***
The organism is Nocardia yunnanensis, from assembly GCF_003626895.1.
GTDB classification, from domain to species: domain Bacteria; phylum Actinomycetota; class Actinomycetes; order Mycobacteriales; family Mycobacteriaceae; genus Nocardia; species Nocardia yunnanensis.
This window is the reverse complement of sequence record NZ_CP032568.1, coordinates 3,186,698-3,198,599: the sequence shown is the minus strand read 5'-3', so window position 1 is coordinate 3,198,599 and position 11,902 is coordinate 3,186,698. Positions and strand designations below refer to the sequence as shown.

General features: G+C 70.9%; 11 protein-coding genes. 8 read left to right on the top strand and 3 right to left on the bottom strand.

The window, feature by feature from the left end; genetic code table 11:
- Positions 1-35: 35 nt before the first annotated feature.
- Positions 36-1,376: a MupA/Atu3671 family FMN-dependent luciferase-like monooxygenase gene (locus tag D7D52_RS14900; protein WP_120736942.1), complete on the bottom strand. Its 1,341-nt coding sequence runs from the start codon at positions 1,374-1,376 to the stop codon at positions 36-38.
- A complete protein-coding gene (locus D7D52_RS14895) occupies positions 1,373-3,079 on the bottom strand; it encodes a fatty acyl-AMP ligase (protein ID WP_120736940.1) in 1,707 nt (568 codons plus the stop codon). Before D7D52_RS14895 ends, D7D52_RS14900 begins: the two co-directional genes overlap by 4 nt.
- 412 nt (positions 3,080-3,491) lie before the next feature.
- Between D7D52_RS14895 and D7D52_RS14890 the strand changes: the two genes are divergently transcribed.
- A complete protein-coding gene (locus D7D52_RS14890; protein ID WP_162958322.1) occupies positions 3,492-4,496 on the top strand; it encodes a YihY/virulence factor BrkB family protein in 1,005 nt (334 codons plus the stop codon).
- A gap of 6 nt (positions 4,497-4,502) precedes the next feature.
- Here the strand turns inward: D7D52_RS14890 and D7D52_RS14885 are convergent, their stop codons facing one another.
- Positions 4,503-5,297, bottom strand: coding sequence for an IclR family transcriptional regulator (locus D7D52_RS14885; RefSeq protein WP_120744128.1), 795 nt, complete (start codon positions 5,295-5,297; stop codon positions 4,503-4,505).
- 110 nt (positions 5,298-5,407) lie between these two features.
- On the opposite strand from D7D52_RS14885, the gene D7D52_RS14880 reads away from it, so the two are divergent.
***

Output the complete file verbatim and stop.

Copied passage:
The organism is Nocardia yunnanensis, from assembly GCF_003626895.1.
GTDB classification, from domain to species: domain Bacteria; phylum Actinomycetota; class Actinomycetes; order Mycobacteriales; family Mycobacteriaceae; genus Nocardia; species Nocardia yunnanensis.
This window is the reverse complement of sequence record NZ_CP032568.1, coordinates 3,186,698-3,198,599: the sequence shown is the minus strand read 5'-3', so window position 1 is coordinate 3,198,599 and position 11,902 is coordinate 3,186,698. Positions and strand designations below refer to the sequence as shown.

General features: G+C 70.9%; 11 protein-coding genes. 8 read left to right on the top strand and 3 right to left on the bottom strand.

The window, feature by feature from the left end; genetic code table 11:
- Positions 1-35: 35 nt before the first annotated feature.
- Positions 36-1,376: a MupA/Atu3671 family FMN-dependent luciferase-like monooxygenase gene (locus tag D7D52_RS14900; protein WP_120736942.1), complete on the bottom strand. Its 1,341-nt coding sequence runs from the start codon at positions 1,374-1,376 to the stop codon at positions 36-38.
- A complete protein-coding gene (locus D7D52_RS14895) occupies positions 1,373-3,079 on the bottom strand; it encodes a fatty acyl-AMP ligase (protein ID WP_120736940.1) in 1,707 nt (568 codons plus the stop codon). Before D7D52_RS14895 ends, D7D52_RS14900 begins: the two co-directional genes overlap by 4 nt.
- 412 nt (positions 3,080-3,491) lie before the next feature.
- Between D7D52_RS14895 and D7D52_RS14890 the strand changes: the two genes are divergently transcribed.
- A complete protein-coding gene (locus D7D52_RS14890; protein ID WP_162958322.1) occupies positions 3,492-4,496 on the top strand; it encodes a YihY/virulence factor BrkB family protein in 1,005 nt (334 codons plus the stop codon).
- A gap of 6 nt (positions 4,497-4,502) precedes the next feature.
- Here the strand turns inward: D7D52_RS14890 and D7D52_RS14885 are convergent, their stop codons facing one another.
- Positions 4,503-5,297, bottom strand: coding sequence for an IclR family transcriptional regulator (locus D7D52_RS14885; RefSeq protein WP_120744128.1), 795 nt, complete (start codon positions 5,295-5,297; stop codon positions 4,503-4,505).
- 110 nt (positions 5,298-5,407) lie between these two features.
- On the opposite strand from D7D52_RS14885, the gene D7D52_RS14880 reads away from it, so the two are divergent.